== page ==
Returning to the 'southern sector' actually Semeyonovskoe almost in the center of the Russian line, the author takes up the narrative around 11 AM. This would be a bitter struggle between Davout and Ney versus Dokhturov with Barclay de Tolly providing reinforcements. The French (actually Saxons and Westphalians) led off with a huge cavalry attack around noon. They succeeded in passing on both sides the ruins of Semeyonovskoye village but failed against the Imperial Life Guard Izmailovskii, Litovskii, and Finlandskii Regiments. Three major French cavalry assaults were driven back and they were then counter-attacked by the Russian Yekaterionslavskii and Military Order Cuirassiers. Meanwhile French infantry were assaulting directly against the village. They made it into the village but were driven out. Ney ordered fresh assaults between 1400 and 1500. Ney and Davout requested Napoleon to send reinforcements to no avail. Another controversial issue since then has been the reasons for and results of Napoleon's refusal to commit the Imperial Guard. By evening the French did manage to hold the village, but the Russians had formed a second line. Firing gradually ended by 2100.

Back to the Rayevsky Redoubt. Eugene's preparations were interrupted by his diversion to counter the cavalry raid, discussed already. During this several hours hiatus the French cavalry corps standing still to cover the space between Eugene and Ney were subjected to horrendous losses from Russian artillery fire. The author provides eye-witness accounts of what this was like. But the French artillery was also busy inflicting heavy casualties on the immobile Russian infantry regiments around the redoubt and practically demolishing the earth embankments. Around noon the French launched several cavalry attacks in the direction of the redoubt. But the spectacular cavalry assault came later. This once again created subsequent controversy. So who was first into the redoubt - Frenchmen or Saxons? Naturally Napoleon himself, watching through his telescope pronounced the verdict that it was indeed French cavalry. But many others, including our author, give the honor to the Saxon cuirassiers. The conflict raged until past 1600. At this point in the exciting narrative our author takes a break to insert a side bar about Leo Tolstoy at Borodino. He writes that Tolstoy's powerful novel "War and Peace' although based on Tolstoy's philosophy about the nature of human actions in history, has generated a mythological portrait that obscures the reality of events in the minds of readers today.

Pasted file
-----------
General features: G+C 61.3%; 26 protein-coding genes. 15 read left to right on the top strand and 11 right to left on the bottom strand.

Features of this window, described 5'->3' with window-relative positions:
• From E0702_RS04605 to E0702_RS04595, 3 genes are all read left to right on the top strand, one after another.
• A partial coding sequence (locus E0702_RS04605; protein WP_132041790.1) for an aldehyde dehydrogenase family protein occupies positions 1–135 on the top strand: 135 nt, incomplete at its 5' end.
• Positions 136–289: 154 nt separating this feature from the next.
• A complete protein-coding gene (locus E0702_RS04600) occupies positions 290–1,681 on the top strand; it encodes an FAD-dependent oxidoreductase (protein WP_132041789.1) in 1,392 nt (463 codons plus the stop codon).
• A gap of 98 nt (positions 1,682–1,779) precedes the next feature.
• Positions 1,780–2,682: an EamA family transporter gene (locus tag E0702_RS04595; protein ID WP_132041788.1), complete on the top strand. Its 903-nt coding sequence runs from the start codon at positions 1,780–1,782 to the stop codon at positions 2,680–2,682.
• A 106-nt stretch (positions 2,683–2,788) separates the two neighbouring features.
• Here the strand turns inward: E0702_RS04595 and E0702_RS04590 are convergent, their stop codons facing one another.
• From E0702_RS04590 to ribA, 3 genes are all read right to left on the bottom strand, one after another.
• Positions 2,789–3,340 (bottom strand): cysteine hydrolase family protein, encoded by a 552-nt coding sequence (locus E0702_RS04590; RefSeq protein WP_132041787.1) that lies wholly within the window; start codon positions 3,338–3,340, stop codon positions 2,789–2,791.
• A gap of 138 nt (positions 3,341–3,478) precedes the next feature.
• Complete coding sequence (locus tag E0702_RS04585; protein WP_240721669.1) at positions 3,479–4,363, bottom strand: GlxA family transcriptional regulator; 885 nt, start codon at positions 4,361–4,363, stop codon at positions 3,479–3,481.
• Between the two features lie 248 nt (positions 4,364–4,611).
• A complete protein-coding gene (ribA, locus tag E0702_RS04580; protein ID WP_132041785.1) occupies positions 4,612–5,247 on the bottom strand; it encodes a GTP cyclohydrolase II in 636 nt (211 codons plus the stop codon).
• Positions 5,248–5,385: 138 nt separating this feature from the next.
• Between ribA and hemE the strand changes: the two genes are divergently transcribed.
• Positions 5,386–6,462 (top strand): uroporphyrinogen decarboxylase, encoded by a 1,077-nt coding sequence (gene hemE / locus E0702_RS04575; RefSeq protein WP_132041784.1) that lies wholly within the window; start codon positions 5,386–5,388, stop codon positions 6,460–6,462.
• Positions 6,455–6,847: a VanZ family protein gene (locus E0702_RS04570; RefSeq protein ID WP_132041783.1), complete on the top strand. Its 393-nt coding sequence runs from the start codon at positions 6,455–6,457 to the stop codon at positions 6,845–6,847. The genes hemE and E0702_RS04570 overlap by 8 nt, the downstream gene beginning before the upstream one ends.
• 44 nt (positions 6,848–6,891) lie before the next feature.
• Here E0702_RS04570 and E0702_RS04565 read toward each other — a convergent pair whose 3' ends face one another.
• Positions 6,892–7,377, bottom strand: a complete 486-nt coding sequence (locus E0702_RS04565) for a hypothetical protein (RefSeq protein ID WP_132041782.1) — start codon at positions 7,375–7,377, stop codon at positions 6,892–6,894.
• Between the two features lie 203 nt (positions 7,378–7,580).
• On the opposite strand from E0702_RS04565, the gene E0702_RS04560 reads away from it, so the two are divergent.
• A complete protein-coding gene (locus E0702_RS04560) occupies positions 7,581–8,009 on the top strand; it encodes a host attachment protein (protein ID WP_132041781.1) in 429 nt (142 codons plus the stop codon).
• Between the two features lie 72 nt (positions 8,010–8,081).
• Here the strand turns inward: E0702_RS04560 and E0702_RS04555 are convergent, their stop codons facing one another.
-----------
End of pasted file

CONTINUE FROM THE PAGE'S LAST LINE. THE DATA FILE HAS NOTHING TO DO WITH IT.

Attacks and counter attacks swirled around, in front of and behind the redoubt for several hours and across the pages of this gripping narrative for as long as the reader cares to study it. By 1630 the redoubt was finally in French hands, but their cavalry was exhausted. The Russians formed their second line some distance to the rear and awaited developments. But from then into the evening the struggle was limited to artillery duels and a few skirmishes. Napoleon decided to inspect the redoubt in the face of Russian counter-attacks.

Meanwhile to the far south Poniatowski became more active again. With Tuchkov wounded Russian command shifted to Baggovut, who has marched his corps during the day from the far northern end of the Russian position. The Poles and Westphalians (Junot) attacked again around 1400. and again around 1600 and again at 1700. The struggle along the Old Smolensk Road was rather detached from the fighting on the remainder of the battlefield. But it was in these hand-to-hand struggles that the Pavlovski Grenadier Regiment so distinguished itself that it alone of all the Russian grenadiers kept its miter caps (literally) right down to the 1917 revolution.